It is almost a truism by now to observe that we have very little control over a great many things in our lives, and yet it seems that most people yearn for that very control, or at least for the order and peace which they imagine having it would bring to their lives. And yes, count me, and my own similar impulses, among that yearning mass of “most people”. But this is where things get interesting.
I am not about to share yet another new-age’y teaching or tip sheet on letting go and feeling great about doing so, or a pietistic approach reminding us that it’s all in God’s hands anyway so it will of course all be for the best, or even some weirdly modernist reflection which tells us that we really could have the kind of control which so many people seek. None of those answers work for me, though I would be the first to admit that each has a measure of wisdom from which we can learn.
Nor is this my “secret recipe” for how to mix up the perfect “cake” of a happy life from those three approaches. Nope, I just want to share a true story, and how I think it helps recover and assert a power we all have, no matter how out-of-control things may be.
It was 1933, and then Chief Rabbi of the Land of Israel, Abraham Isaac Kook, was spending Rosh Hashanah in the Old City of Jerusalem. Yes, Rosh Hashanah was last week, but this is a story about the Shofar, which we will blow one last time this Saturday night, at the conclusion of Yom Kippur, and more importantly, it’s a story about that ongoing struggle regarding control, so hang in.
1933, Rabbi Kook has gathered together a large group who wait to hear his message for the new year, and he begins by telling them that the shofar is meant to wake people up to the possibility of redemption and salvation. He continues by teaching that there is actually more than one kind of shofar in this world — more than one instrument in the symphony of human salvation.
There is the typical shofar, made from a ram’s horn. We not only blow this shofar, but make a blessing over doing so, and in addition to making the soul-touching sound, it reminds us of the ram which Abraham offered instead of his son, Isaac, whom God had earlier commanded him to sacrifice. This shofar not only calls us to redemption, but evokes the love and devotion which flows back and forth between God and people, according to Kook and other teachers.
There is however, another kind of Shofar which can be blown. It is less preferred than the first, but kosher nonetheless. This Shofar can be made from the horn of other kosher animals, and like Shofar #1, it too signals redemption and a blessing is said when it is blown, though it lacks the ancient story of mutual love and devotion.
“Finally,” Rabbi Kook said to those gathered around him, “There is a third kind of shofar which can be blown — the shofar we make from the horn of a non-kosher animal, and over which we make no blessing when it is sounded, even though it too can stir us toward redemption.” At this point, Rabbi Kook burst into tears. “This last shofar,” he continued as he wept, “is the shofar which our brothers and sisters are hearing in Germany and across Europe.”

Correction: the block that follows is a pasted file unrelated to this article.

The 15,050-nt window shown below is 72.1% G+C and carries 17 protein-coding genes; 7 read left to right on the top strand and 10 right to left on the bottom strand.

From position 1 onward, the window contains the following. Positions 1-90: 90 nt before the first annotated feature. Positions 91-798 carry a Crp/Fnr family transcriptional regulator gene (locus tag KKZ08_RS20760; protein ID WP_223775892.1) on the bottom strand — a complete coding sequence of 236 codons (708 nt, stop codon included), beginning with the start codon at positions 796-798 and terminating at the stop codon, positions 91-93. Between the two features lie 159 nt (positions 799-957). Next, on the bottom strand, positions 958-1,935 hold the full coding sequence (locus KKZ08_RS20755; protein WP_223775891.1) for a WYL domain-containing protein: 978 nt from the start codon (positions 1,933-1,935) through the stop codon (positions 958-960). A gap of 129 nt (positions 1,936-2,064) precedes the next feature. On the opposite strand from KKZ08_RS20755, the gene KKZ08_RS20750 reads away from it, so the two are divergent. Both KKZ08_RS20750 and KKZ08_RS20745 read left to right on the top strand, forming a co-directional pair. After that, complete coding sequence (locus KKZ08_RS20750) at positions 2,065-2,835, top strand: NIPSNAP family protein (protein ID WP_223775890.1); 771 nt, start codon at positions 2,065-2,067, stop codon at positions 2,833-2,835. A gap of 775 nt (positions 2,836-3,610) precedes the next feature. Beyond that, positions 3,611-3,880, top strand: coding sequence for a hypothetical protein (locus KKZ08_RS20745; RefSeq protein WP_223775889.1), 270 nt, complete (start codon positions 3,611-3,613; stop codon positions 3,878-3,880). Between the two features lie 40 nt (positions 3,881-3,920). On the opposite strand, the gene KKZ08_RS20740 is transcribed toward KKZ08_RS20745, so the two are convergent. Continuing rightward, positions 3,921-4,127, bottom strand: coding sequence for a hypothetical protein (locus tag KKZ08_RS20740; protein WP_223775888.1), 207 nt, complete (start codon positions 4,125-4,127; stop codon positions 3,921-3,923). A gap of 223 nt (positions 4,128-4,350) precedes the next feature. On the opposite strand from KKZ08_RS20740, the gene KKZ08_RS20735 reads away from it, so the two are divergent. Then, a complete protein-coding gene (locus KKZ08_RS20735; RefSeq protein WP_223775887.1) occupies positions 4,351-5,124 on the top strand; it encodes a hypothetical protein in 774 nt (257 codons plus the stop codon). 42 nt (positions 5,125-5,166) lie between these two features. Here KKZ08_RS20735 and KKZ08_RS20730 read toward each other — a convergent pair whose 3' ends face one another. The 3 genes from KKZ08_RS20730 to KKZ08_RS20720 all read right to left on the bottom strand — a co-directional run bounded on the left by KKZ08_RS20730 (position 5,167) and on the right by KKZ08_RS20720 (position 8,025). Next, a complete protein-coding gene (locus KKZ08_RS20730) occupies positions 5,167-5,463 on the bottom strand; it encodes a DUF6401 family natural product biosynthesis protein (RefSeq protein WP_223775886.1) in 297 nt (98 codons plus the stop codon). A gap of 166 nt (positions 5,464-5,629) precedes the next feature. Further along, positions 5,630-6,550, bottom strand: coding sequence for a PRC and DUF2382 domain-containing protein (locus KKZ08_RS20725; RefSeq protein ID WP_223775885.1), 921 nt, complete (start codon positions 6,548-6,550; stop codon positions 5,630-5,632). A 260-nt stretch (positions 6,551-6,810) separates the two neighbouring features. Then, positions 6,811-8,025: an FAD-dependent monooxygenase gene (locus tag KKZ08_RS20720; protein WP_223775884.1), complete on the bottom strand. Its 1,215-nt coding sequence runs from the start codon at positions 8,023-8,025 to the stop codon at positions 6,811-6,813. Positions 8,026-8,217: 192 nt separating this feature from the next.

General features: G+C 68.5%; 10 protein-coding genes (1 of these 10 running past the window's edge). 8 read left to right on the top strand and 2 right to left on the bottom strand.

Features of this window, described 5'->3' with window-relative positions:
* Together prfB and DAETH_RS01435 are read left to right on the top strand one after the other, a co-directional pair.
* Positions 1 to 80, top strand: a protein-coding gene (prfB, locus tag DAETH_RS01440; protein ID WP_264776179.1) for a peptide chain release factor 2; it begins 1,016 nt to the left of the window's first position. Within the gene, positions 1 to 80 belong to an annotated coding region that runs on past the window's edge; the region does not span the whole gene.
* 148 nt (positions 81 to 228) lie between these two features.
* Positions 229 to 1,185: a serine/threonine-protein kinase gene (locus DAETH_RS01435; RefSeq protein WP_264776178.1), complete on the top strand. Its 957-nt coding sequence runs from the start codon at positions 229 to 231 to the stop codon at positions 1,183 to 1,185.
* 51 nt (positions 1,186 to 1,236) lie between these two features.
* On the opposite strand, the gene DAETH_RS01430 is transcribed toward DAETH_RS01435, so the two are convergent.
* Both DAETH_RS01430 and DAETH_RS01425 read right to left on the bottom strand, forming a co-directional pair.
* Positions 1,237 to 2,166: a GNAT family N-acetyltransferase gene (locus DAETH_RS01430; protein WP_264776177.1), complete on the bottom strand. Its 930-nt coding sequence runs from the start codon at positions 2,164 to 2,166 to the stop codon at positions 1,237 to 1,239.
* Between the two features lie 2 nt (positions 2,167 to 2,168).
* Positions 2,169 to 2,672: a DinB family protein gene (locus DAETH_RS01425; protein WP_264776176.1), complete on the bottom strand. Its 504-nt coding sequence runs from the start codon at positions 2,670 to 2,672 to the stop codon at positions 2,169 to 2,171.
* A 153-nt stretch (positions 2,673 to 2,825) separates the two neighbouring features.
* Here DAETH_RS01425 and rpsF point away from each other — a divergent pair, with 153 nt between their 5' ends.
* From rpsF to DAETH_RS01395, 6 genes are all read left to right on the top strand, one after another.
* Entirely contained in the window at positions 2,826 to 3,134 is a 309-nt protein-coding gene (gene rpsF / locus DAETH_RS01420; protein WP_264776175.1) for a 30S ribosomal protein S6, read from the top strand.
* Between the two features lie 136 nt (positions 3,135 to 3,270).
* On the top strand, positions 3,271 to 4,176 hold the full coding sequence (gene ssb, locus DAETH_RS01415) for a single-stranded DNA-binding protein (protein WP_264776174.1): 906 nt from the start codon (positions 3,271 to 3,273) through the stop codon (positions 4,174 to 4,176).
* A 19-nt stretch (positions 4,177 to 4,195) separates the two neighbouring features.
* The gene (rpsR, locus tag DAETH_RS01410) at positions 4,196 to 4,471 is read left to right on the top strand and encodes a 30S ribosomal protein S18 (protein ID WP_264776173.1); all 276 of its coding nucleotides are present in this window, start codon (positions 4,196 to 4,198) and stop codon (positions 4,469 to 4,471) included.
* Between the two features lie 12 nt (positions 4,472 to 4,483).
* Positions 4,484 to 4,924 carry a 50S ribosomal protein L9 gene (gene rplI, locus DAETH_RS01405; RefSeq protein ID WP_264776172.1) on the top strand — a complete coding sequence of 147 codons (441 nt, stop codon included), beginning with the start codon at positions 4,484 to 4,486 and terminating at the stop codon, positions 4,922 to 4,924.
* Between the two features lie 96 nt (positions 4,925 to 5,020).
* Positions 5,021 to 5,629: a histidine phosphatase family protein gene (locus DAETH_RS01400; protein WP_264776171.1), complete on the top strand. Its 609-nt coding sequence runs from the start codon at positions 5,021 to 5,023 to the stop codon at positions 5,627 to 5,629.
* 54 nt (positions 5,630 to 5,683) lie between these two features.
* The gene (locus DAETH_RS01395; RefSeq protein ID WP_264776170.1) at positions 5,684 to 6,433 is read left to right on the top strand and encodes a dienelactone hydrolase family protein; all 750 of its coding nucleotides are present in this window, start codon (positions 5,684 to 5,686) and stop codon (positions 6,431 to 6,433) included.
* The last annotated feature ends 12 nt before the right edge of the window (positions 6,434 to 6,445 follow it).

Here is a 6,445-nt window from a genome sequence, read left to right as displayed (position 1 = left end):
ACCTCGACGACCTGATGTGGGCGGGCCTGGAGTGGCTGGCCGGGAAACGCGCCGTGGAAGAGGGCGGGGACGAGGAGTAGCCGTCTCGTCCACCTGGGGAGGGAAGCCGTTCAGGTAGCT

Now I don’t know that I ever think of any one’s suffering as a call to redemption or salvation per se — though I fully appreciate the power and truth of that message, especially for many Jews and and Christians — but I do know that all three of those Shofars blow in each of our lives, sometimes at different times, and sometimes all at once.
I also know that, however little control we may have over which Shofars are blowing in our lives, we have the power to determine what we are listening for, and for whatever meaning can be found in each of them — even when it is a “Shofar” over which no blessing can be said, which makes us weep when it blows, and which we wished with all of our hearts, wasn’t even blowing. That is the teaching of another spiritual master, the Austrian neurologist/psychiatrist and concentration camp survivor, Victor Frankel, who wrote the ever-wise book, Man’s Search for Meaning.
Like Kook, who wept bitterly over that which he saw as a call to salvation, Dr. Frankl never romanticized his experiences in the Holocaust. He simply discovered, and went on to teach, that in our willingness to find meaning and purpose even in those things which we cannot control, which should not be happening, and which we would undo in a heartbeat regardless of how much meaning or purpose we find in them — in that process of finding meaning and purpose, even in those places, we find a measure of redemption, and that we find it in the one thing which we can control, even in the most out of control situations.
I would love to live in a world where nothing but Shofar #1 was blowing. Who wouldn’t? And truth be told, I would be pretty OK with living in a world in which only #1 and #2 were being played. But we don’t. There is plenty of Shofar 3 for far too many people to pretend otherwise.
We do however live in a world, both Rabbi Kook and Dr. Frankl would remind us, that cannot take away our ability to seek meaning and purpose, in whatever shofars are blowing, whether they make us dance or they make us weep. And that is no small measure of power and control in our often crazy and out-of-control world.
Brad Hirschfield is the co-founder and co-executive editor of The Wisdom Daily. A rabbi, Brad has been featured on ABC’s Nightline UpClose, PBS’s Frontline, Fox News and National Public Radio. He wrote a long-standing column, “For God’s Sake,” for the Washington Post, and has also written for The Huffington Post and Beliefnet.com. He authored the book, You Don?t Have To Be Wrong For Me To Be Right: Finding Faith Without Fanaticism. Brad also serves as President of Clal, The National Jewish Center for Learning and Leadership, a leadership training institute, think tank and resource center in New York City.